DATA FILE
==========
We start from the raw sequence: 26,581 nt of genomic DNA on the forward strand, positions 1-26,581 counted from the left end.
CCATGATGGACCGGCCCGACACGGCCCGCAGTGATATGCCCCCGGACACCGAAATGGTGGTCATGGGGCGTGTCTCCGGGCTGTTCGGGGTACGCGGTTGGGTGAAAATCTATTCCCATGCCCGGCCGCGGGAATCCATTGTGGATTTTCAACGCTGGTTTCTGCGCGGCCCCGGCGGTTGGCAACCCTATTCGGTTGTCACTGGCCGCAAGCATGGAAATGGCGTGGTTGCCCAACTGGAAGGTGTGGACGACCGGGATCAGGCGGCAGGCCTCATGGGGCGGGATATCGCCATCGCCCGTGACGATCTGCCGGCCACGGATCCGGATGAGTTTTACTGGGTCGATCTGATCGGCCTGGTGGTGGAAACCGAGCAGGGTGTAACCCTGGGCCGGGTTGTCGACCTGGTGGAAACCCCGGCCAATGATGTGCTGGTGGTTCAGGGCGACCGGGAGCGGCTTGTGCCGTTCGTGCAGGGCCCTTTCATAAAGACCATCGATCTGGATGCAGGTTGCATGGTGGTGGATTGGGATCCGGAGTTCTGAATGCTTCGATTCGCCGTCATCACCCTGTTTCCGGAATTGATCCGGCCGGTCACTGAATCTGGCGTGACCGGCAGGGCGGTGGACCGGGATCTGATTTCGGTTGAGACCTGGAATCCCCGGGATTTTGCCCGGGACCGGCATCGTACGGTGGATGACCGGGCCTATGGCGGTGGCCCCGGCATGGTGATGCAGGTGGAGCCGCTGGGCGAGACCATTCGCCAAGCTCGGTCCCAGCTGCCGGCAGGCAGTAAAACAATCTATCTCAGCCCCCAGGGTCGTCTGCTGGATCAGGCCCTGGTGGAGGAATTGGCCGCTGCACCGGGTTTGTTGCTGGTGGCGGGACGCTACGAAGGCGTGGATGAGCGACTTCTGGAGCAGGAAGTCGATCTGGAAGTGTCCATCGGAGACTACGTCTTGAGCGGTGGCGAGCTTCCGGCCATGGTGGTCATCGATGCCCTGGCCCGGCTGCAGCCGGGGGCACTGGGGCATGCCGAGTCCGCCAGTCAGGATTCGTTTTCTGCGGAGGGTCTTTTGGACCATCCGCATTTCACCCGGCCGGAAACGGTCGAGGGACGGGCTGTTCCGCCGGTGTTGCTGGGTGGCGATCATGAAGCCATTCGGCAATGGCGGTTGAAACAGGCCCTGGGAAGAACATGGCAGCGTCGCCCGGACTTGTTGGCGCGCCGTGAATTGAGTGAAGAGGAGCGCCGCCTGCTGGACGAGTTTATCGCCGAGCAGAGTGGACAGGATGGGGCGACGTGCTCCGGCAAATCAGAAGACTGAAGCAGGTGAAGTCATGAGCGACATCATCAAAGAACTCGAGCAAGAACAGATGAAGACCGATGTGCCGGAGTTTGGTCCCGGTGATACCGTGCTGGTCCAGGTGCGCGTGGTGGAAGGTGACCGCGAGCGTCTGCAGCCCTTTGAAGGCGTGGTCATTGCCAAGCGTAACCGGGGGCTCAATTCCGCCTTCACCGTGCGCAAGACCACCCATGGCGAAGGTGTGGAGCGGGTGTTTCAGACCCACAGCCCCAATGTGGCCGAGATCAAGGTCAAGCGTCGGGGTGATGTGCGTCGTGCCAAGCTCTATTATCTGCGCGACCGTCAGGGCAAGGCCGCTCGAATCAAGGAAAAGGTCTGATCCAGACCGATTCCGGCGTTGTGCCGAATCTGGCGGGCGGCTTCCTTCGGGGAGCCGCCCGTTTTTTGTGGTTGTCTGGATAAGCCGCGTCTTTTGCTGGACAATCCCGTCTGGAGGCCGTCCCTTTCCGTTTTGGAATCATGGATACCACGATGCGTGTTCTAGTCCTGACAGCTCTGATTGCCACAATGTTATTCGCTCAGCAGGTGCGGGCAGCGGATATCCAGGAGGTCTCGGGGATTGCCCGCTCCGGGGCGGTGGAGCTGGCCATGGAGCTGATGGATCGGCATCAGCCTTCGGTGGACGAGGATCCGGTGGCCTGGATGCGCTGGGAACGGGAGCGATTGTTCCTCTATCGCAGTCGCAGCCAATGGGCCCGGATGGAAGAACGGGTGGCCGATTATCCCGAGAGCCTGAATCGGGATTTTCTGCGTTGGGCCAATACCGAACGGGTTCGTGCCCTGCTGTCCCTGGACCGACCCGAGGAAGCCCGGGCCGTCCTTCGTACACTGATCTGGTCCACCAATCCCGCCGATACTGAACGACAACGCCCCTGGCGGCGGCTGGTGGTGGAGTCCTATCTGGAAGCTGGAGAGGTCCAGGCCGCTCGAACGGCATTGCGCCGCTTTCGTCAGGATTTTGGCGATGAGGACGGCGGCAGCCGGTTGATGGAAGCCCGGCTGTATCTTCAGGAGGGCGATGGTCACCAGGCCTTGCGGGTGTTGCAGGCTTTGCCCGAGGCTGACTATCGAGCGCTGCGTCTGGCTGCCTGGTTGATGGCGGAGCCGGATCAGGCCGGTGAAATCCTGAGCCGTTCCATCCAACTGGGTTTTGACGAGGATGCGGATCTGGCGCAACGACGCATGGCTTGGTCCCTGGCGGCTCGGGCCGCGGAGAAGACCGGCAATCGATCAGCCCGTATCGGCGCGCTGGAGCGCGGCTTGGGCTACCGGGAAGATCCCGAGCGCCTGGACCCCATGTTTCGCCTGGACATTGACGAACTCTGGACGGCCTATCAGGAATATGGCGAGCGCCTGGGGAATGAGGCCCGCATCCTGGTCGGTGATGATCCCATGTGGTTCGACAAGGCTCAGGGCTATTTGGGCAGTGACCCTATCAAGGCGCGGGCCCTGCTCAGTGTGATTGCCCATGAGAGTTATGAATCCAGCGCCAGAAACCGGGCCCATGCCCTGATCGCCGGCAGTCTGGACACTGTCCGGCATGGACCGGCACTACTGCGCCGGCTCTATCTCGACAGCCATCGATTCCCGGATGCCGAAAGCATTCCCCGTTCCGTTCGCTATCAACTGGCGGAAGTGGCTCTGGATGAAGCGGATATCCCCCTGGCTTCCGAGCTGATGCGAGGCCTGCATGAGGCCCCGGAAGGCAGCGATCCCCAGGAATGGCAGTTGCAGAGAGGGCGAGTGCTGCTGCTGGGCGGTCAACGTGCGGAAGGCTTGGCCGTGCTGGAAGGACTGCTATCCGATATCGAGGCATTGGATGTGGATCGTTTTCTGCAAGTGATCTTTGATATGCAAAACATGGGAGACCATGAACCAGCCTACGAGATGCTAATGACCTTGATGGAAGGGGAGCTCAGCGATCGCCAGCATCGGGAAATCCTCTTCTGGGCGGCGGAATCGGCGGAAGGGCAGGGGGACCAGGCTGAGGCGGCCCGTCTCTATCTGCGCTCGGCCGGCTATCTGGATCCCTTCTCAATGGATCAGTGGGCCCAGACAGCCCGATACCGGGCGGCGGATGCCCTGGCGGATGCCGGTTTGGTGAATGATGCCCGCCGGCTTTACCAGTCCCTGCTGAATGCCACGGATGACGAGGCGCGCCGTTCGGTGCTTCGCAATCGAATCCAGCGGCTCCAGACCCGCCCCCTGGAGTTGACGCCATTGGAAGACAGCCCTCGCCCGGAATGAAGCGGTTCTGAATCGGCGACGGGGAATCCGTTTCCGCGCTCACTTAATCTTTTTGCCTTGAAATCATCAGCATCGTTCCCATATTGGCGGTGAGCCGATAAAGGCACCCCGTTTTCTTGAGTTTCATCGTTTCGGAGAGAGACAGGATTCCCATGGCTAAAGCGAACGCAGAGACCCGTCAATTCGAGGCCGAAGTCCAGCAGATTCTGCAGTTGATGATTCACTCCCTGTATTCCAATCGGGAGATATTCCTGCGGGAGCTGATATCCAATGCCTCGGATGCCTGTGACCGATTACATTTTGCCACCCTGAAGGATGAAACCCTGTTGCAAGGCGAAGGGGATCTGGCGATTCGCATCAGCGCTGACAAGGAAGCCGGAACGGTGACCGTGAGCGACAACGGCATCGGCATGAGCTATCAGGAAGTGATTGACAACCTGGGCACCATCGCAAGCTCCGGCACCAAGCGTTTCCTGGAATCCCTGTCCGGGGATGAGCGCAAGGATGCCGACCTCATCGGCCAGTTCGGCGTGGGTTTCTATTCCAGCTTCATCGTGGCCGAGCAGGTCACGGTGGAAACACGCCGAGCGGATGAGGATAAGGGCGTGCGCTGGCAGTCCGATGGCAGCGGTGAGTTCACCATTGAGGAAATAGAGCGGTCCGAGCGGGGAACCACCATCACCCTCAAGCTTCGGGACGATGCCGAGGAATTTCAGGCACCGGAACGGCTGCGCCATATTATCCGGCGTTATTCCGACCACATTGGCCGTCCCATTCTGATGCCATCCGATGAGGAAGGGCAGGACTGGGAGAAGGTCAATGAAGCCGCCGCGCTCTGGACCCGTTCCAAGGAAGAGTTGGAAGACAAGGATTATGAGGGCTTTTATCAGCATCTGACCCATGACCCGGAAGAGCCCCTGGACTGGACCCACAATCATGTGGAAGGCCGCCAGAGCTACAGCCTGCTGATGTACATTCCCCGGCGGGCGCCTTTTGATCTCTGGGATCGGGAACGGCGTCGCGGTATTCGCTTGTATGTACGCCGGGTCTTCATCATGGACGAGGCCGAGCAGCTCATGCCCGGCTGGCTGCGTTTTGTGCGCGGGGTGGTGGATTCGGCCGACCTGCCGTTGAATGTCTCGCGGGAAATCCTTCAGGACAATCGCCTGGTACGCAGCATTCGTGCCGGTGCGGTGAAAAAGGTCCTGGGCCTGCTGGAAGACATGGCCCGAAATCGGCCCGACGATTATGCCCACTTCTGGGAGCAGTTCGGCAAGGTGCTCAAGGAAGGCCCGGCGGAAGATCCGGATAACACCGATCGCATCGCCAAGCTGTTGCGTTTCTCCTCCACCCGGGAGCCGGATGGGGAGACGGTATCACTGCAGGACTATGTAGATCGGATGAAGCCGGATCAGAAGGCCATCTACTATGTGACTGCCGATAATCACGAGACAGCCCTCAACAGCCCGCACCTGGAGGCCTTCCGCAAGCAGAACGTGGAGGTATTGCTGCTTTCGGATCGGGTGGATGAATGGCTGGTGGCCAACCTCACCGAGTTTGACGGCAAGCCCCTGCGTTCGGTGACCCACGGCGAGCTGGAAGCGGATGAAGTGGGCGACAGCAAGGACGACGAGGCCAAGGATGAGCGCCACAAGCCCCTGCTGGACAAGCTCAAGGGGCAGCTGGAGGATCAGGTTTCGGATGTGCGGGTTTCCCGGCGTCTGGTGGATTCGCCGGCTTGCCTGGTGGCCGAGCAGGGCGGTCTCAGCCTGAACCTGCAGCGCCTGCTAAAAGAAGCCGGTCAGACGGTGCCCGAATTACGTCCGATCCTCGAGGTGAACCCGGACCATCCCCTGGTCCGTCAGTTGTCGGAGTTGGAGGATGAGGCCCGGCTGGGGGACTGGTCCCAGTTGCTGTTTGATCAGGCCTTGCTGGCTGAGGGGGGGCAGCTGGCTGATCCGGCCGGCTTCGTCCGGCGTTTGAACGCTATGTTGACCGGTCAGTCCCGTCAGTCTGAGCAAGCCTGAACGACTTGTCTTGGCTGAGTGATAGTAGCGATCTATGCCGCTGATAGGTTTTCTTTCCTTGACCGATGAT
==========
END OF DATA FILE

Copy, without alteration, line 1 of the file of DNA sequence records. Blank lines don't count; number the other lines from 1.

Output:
We start from the raw sequence: 26,581 nt of genomic DNA on the forward strand, positions 1-26,581 counted from the left end.